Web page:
la villarrealWhere are all the women? I’m sorry to say, this is one area where the Blog seems to be getting worse, not better, and I’m not sure if it’s my fault or the industry’s. This year the Blog enjoyed singles by Alicia Villarreal (her album La Villarreal is way better mariachi pop than Nodal’s), Lucero, Diana Reyes, and Chiquis Rivera, but didn’t Pick to Click them, simply because there was better stuff those particular weeks. The latest countrified album from blog fave Laura Denisse was more of a chore than her last one, although it may be growing on me (and I just saw she has a Christmas album! Must research…). Los Horóscopos have been MIA lately. As Victoria ‘La Mala’ has pointed out, Mexican regional music remains a man’s world — the sheer amount of music produced by men overwhelms that of the women. That said, the year’s most exciting new voice belonged to Ángela Aguliar, who showed rich confidence on two wonderful duets with her father Pepe. (See below.)

Anyway, here they are: the past year’s worth of Picks to Click. Thanks for reading, and happy listening!

11/17/16: “Que Perrón” by La Séptima Banda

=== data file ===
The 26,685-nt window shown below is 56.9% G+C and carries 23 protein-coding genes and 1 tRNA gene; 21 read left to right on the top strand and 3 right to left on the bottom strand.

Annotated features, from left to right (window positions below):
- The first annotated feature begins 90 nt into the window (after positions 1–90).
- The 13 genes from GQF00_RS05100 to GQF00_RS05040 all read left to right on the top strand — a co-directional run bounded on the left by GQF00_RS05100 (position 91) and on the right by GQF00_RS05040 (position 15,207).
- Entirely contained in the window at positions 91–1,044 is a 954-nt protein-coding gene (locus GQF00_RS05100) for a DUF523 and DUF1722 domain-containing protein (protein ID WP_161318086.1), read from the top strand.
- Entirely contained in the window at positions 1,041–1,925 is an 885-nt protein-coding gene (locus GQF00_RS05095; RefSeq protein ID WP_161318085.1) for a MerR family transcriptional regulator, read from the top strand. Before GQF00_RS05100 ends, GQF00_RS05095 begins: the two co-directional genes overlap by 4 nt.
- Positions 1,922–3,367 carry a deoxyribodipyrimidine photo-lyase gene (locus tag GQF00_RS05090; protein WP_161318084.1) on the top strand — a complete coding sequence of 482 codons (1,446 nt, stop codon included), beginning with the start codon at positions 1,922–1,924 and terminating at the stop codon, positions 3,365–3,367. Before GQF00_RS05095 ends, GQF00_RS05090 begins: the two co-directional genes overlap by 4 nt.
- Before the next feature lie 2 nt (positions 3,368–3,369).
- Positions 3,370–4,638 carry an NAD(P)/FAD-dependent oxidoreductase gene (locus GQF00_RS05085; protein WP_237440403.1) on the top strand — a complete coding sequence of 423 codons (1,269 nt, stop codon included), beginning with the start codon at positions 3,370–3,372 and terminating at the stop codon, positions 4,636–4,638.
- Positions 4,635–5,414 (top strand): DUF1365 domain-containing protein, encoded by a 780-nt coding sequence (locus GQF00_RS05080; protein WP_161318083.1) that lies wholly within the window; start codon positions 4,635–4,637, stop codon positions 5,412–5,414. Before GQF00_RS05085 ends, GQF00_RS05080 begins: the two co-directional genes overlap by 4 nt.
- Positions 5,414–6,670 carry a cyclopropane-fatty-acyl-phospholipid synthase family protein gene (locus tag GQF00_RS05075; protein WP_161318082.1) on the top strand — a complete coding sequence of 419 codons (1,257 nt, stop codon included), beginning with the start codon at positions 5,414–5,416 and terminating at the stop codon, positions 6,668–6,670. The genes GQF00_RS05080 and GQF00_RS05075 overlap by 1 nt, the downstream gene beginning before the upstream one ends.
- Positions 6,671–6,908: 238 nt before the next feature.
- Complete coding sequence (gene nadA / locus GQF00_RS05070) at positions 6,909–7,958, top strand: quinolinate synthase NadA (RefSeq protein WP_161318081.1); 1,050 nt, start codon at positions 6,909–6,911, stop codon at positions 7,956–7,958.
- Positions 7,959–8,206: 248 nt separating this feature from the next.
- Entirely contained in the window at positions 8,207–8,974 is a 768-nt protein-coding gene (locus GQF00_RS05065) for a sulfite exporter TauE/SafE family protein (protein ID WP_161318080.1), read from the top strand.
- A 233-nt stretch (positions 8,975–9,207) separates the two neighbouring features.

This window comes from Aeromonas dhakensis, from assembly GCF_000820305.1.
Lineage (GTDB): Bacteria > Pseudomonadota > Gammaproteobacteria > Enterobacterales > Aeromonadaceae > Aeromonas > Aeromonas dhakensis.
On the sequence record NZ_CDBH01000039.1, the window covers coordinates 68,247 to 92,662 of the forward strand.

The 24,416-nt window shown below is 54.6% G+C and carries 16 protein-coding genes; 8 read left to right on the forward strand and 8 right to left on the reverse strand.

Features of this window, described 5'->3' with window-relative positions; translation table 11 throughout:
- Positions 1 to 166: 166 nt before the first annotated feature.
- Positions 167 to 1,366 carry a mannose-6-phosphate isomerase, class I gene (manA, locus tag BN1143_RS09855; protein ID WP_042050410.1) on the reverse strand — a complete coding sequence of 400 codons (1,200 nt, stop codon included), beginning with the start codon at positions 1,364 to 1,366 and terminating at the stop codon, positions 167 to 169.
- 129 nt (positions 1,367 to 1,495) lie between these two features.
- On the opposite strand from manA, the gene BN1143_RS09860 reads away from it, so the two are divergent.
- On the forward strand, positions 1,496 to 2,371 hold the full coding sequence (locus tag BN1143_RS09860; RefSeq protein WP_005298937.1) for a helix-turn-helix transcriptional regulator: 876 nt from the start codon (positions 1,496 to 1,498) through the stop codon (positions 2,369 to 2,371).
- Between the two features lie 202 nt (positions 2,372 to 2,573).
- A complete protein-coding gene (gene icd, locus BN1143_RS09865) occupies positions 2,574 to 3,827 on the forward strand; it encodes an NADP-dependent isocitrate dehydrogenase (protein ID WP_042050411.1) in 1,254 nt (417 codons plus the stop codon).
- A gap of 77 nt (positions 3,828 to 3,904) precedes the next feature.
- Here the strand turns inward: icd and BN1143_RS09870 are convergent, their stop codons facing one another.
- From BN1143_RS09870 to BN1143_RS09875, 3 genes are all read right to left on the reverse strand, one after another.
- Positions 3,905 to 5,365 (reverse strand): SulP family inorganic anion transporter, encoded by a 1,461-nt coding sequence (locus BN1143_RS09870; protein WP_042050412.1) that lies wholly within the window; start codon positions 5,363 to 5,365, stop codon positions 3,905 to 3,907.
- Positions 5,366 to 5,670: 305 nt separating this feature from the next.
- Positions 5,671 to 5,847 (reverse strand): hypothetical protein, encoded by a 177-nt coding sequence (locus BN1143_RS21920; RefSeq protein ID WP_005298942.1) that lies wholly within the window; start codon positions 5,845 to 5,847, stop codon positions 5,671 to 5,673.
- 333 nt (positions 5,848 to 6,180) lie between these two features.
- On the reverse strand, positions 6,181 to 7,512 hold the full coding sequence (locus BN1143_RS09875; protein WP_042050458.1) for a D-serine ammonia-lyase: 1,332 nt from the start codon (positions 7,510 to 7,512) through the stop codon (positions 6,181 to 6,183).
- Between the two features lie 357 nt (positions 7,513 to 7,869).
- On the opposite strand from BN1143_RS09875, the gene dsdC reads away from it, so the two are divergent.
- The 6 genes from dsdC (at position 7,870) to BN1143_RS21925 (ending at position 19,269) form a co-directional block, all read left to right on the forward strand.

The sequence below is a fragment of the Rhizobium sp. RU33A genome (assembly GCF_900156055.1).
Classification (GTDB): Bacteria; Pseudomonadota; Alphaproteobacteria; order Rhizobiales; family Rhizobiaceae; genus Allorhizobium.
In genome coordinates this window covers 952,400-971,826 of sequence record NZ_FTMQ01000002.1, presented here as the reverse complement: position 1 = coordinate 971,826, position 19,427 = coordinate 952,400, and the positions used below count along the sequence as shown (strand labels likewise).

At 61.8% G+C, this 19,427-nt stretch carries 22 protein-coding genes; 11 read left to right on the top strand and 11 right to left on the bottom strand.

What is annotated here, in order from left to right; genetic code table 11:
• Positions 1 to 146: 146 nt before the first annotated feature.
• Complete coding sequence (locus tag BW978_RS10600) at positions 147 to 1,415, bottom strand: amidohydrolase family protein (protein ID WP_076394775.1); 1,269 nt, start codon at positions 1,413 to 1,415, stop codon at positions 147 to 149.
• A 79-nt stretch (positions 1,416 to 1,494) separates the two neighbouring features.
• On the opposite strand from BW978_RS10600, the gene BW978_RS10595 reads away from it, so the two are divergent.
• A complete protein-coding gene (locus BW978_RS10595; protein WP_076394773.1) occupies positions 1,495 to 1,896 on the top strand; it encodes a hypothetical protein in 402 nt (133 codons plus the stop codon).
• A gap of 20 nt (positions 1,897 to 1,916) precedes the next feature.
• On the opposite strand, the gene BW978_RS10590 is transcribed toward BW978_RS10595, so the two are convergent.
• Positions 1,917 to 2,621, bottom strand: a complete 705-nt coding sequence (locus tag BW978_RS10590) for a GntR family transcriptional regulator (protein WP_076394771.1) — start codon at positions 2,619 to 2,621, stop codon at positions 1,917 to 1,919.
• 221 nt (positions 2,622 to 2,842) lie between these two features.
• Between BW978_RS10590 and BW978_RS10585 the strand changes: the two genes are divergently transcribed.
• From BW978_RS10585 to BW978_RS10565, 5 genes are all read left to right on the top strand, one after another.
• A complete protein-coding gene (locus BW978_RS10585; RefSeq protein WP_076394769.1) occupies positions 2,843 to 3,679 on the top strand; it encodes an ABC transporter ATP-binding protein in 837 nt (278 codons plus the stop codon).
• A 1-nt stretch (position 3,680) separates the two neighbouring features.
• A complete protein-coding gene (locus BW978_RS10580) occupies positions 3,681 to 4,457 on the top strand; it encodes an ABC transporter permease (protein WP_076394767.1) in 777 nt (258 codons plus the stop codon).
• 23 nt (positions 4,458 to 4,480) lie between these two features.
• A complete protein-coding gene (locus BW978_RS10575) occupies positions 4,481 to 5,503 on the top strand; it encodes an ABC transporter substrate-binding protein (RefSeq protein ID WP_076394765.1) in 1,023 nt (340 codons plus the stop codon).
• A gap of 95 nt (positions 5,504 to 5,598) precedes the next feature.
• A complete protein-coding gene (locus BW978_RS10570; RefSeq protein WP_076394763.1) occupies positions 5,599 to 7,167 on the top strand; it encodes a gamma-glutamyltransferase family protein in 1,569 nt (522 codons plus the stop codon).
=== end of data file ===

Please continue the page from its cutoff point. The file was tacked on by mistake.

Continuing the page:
A big dumb cumbia ode to the modern world’s sexually assertive mujeres. As you might expect, such mujeres make La Séptima Banda very happy, especially the dude in the middle of the song who sheepishly admits, “I’m ugly.”

12/2/16: “Traigo Ganas de Pistiar” by Escuela de Rancho, Los Orejones de la Sierra, y La Bandeña
It scarcely matters what the song “Traigo Ganas” is about. I mean, I know it’s about getting drunk — the song opens with the sound of cans being cracked open, and anyway, I’m sure you’ve met low brass players — but what matters is the stupendous way this makeshift octo-quin-trio makes you feel all giddy and swivelly by jumping from one part of the song to the next.
Continue reading “Fiesta Tercer Aniversario: LOS PICKS TO CLICK”

La Gran Purga (Desfile de Éxitos 9/2/17)

t3r elemento

It would become known as the Great Purge of 2017. A complex cultural exchange, once teeming with diverse reflections of the human experience, suddenly found itself ruled by a simplistic dictator. Well, ok, not strictly a “dictator” — after all, the people bestowed upon this ruler unprecedented power. But what began as novelty soon turned to tedium, then oppression, as one by one anyone who didn’t resemble our fearless leader began to vanish. To explain away those who disappeared, there was always a reasonable enough excuse. They promoted violence rather than unity. They were part of the old order; there was no room for them in our new, more streamlined era. If they refused to conform to the new paradigm, more supple individuals could easily be found to take their places.

And THAT, amigos, is how we went from having 17 regional Mexican songs on Billboard‘s Hot Latin chart six weeks ago, to only eight-count-’em-eight this week.